Preferring political paralysis

PREFERRING POLITICAL PARALYSIS…. If there’s one thing that should be overwhelmingly obvious after the last four years, it’s that the Senate process is broken. Obstructionist tactics that were once rare have been scandalously routine — for the first time in American history, a Senate supermajority is necessary for literally every bill of consequence. The result is a legislative paralysis that undermines America’s ability to thrive in the 21st century.

Except, it’s apparently not obvious to all.

Senate Democrats do not have the votes to lower the 60-vote threshold to cut off filibusters.

The lack of support among a handful of Senate Democratic incumbents is a major blow to the effort to change the upper chamber’s rules. […]

Five Senate Democrats have said they will not support a lowering of the 60-vote bar necessary to pass legislation. Another four lawmakers say they are wary about such a change and would be hesitant to support it.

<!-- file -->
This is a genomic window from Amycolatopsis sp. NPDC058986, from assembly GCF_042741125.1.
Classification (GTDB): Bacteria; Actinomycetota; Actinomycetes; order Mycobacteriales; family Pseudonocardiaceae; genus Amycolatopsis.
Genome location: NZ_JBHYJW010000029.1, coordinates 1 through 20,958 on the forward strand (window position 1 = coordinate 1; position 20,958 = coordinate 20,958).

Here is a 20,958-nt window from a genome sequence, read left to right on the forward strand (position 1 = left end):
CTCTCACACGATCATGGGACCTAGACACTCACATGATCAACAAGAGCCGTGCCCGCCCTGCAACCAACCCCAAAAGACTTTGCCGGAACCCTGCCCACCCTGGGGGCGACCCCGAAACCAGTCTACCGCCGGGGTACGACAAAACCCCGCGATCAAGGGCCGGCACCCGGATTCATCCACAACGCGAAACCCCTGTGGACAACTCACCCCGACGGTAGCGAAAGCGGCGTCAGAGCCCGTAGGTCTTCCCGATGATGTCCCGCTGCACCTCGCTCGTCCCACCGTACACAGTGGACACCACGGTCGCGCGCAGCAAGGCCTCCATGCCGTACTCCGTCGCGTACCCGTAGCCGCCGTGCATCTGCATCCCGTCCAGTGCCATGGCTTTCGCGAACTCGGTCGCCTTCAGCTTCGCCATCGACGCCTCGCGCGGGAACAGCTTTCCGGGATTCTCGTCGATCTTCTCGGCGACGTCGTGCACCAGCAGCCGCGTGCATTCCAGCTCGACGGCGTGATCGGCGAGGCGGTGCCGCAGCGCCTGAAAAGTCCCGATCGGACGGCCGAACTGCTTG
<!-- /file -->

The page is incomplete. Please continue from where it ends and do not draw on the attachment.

A 10th Democrat, Sen. Carl Levin (D-Mich.), said he would support changing the rule on filibusters of motions to begin debate on legislation, but not necessarily the 60-vote threshold needed to bring up a final vote on bills.

Most of the support in the Senate for reforming the broken status quo comes from newer members of the chamber, but it’s the Dems who’ve been around for a while — those who remember being in the minority — who are most inclined to keep things as they are, regardless of the consequences to the institution or the country.

It’s a reminder that no one wants to give up a weapon they might want to use themselves someday. Republicans are abusing procedural rules now to undermine a progressive agenda, and some Dems are no doubt thinking they’ll be able to abuse those same rules down the road.

Sen. Daniel Akaka (D-Hawaii) told The Hill, “I think we should retain the same policies that we have instead of lowering it…. I think it has been working.”

I don’t know what Senate Akaka has been watching, but it doesn’t sound like this one.

With the Senate Democratic majority due to shrink, and Republicans becoming more hysterically conservative, these anti-reform Dems are inviting a disaster — a government incapable of passing legislation.